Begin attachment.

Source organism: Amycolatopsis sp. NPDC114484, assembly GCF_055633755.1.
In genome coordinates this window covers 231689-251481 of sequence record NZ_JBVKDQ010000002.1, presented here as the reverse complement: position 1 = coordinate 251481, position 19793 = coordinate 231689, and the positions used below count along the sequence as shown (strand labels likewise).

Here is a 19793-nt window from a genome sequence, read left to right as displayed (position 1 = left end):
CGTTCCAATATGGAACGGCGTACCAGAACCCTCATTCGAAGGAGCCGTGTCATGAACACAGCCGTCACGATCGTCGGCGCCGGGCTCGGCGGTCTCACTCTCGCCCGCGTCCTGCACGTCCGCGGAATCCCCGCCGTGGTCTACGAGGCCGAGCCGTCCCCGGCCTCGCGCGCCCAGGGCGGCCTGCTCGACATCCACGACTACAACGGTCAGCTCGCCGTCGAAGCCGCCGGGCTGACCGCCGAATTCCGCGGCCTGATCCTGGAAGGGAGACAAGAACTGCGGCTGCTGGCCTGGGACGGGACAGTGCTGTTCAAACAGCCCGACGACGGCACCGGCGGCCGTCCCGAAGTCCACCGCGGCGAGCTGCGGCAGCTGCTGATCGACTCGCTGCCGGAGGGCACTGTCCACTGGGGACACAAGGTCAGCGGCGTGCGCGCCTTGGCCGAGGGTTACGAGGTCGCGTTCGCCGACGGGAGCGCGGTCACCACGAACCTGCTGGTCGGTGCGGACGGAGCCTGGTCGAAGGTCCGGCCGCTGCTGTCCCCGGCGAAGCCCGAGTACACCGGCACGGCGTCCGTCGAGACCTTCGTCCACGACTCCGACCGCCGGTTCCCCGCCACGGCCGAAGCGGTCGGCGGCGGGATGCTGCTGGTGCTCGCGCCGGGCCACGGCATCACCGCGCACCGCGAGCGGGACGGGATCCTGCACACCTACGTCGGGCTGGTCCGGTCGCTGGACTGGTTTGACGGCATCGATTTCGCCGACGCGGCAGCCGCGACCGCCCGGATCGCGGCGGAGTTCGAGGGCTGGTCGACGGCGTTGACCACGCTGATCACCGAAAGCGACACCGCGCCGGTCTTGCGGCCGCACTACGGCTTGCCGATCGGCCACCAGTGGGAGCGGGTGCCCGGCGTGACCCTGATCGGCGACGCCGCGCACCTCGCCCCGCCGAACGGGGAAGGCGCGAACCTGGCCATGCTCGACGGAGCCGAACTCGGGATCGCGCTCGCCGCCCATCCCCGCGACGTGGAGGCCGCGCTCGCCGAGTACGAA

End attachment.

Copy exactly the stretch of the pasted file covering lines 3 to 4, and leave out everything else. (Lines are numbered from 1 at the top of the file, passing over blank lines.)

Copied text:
Here is a 19793-nt window from a genome sequence, read left to right as displayed (position 1 = left end):
CGTTCCAATATGGAACGGCGTACCAGAACCCTCATTCGAAGGAGCCGTGTCATGAACACAGCCGTCACGATCGTCGGCGCCGGGCTCGGCGGTCTCACTCTCGCCCGCGTCCTGCACGTCCGCGGAATCCCCGCCGTGGTCTACGAGGCCGAGCCGTCCCCGGCCTCGCGCGCCCAGGGCGGCCTGCTCGACATCCACGACTACAACGGTCAGCTCGCCGTCGAAGCCGCCGGGCTGACCGCCGAATTCCGCGGCCTGATCCTGGAAGGGAGACAAGAACTGCGGCTGCTGGCCTGGGACGGGACAGTGCTGTTCAAACAGCCCGACGACGGCACCGGCGGCCGTCCCGAAGTCCACCGCGGCGAGCTGCGGCAGCTGCTGATCGACTCGCTGCCGGAGGGCACTGTCCACTGGGGACACAAGGTCAGCGGCGTGCGCGCCTTGGCCGAGGGTTACGAGGTCGCGTTCGCCGACGGGAGCGCGGTCACCACGAACCTGCTGGTCGGTGCGGACGGAGCCTGGTCGAAGGTCCGGCCGCTGCTGTCCCCGGCGAAGCCCGAGTACACCGGCACGGCGTCCGTCGAGACCTTCGTCCACGACTCCGACCGCCGGTTCCCCGCCACGGCCGAAGCGGTCGGCGGCGGGATGCTGCTGGTGCTCGCGCCGGGCCACGGCATCACCGCGCACCGCGAGCGGGACGGGATCCTGCACACCTACGTCGGGCTGGTCCGGTCGCTGGACTGGTTTGACGGCATCGATTTCGCCGACGCGGCAGCCGCGACCGCCCGGATCGCGGCGGAGTTCGAGGGCTGGTCGACGGCGTTGACCACGCTGATCACCGAAAGCGACACCGCGCCGGTCTTGCGGCCGCACTACGGCTTGCCGATCGGCCACCAGTGGGAGCGGGTGCCCGGCGTGACCCTGATCGGCGACGCCGCGCACCTCGCCCCGCCGAACGGGGAAGGCGCGAACCTGGCCATGCTCGACGGAGCCGAACTCGGGATCGCGCTCGCCGCCCATCCCCGCGACGTGGAGGCCGCGCTCGCCGAGTACGAA